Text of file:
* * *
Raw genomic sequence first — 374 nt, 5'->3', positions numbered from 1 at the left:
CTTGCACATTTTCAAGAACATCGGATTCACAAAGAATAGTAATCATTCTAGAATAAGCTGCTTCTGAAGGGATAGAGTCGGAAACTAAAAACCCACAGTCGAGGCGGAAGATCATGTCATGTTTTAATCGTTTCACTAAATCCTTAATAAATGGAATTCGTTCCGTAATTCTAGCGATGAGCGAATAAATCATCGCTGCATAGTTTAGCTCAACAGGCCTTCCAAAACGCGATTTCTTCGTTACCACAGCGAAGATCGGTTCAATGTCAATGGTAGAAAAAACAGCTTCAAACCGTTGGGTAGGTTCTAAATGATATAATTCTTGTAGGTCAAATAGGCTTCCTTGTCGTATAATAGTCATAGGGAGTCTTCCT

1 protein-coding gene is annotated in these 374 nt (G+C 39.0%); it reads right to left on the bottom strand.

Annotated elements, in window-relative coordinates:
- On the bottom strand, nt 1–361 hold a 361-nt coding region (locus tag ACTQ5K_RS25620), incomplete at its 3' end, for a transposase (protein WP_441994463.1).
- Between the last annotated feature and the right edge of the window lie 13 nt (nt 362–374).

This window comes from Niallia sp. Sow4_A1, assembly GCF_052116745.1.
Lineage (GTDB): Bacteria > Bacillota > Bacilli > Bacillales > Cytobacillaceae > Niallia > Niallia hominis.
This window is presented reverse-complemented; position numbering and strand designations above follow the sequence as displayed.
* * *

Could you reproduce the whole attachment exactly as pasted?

Raw genomic sequence first — 374 nt, 5'->3', positions numbered from 1 at the left:
CTTGCACATTTTCAAGAACATCGGATTCACAAAGAATAGTAATCATTCTAGAATAAGCTGCTTCTGAAGGGATAGAGTCGGAAACTAAAAACCCACAGTCGAGGCGGAAGATCATGTCATGTTTTAATCGTTTCACTAAATCCTTAATAAATGGAATTCGTTCCGTAATTCTAGCGATGAGCGAATAAATCATCGCTGCATAGTTTAGCTCAACAGGCCTTCCAAAACGCGATTTCTTCGTTACCACAGCGAAGATCGGTTCAATGTCAATGGTAGAAAAAACAGCTTCAAACCGTTGGGTAGGTTCTAAATGATATAATTCTTGTAGGTCAAATAGGCTTCCTTGTCGTATAATAGTCATAGGGAGTCTTCCT

1 protein-coding gene is annotated in these 374 nt (G+C 39.0%); it reads right to left on the bottom strand.

Annotated elements, in window-relative coordinates:
- On the bottom strand, nt 1–361 hold a 361-nt coding region (locus tag ACTQ5K_RS25620), incomplete at its 3' end, for a transposase (protein WP_441994463.1).
- Between the last annotated feature and the right edge of the window lie 13 nt (nt 362–374).

This window comes from Niallia sp. Sow4_A1, assembly GCF_052116745.1.
Lineage (GTDB): Bacteria > Bacillota > Bacilli > Bacillales > Cytobacillaceae > Niallia > Niallia hominis.
This window is presented reverse-complemented; position numbering and strand designations above follow the sequence as displayed.